“Hay's chance lay in patience and good-temper till the luck should turn, and to him the only object was time; but as political education the point seemed vital to Adams, who never liked shutting his eyes or denying an evident fact. Practical politics consists in ignoring facts, but education and politics are two different and often contradictory things.
In this case, the contradiction seemed crude.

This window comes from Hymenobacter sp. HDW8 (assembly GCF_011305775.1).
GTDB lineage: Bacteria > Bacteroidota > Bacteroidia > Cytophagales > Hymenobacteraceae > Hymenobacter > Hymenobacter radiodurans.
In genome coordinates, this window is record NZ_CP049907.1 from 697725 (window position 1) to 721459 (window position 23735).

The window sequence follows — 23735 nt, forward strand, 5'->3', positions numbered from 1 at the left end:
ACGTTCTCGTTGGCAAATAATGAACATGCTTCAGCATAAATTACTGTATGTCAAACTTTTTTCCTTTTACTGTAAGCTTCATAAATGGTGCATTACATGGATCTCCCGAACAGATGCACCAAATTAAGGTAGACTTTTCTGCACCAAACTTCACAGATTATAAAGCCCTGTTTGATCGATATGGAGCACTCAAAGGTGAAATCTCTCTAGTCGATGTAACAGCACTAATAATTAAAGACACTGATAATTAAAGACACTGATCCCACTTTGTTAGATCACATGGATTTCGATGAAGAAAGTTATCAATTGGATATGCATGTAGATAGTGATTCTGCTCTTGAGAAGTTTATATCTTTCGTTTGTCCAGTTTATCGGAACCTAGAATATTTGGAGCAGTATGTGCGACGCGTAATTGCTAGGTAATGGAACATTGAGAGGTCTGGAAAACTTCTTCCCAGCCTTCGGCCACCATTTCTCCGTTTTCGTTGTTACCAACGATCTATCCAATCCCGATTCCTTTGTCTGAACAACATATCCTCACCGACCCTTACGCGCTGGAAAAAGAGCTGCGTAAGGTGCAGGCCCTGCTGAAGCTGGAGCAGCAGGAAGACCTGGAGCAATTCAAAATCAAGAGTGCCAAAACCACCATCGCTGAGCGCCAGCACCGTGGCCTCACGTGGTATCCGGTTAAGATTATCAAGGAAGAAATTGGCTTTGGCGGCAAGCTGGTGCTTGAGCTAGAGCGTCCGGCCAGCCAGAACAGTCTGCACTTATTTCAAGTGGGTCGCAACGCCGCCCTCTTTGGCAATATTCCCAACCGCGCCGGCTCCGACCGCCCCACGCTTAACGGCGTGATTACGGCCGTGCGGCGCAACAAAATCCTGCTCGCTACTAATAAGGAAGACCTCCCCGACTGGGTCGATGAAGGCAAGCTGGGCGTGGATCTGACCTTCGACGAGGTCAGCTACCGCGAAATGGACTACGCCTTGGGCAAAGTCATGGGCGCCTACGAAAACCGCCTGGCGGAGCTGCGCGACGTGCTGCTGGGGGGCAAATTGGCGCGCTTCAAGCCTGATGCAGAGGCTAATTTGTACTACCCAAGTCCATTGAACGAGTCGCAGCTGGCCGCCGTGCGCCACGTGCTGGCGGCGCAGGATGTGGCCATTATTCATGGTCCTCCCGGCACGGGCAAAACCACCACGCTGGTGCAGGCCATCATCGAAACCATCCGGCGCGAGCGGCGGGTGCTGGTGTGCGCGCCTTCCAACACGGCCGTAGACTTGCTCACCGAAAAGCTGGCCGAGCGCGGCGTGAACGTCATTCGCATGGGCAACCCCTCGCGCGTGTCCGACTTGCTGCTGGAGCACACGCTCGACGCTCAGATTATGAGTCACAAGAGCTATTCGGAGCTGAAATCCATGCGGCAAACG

With Hay's politics, at home or abroad, Adams had nothing whatever to do. Hay belonged to the New York school, like Abram Hewitt, Evarts, W. C. Whitney, Samuel J. Tilden—men who played the game for ambition or amusement, and played it, as a rule, much better than the professionals, but whose aims were considerably larger than those of the usual player, and who felt no great love for the cheap drudgery of the work.”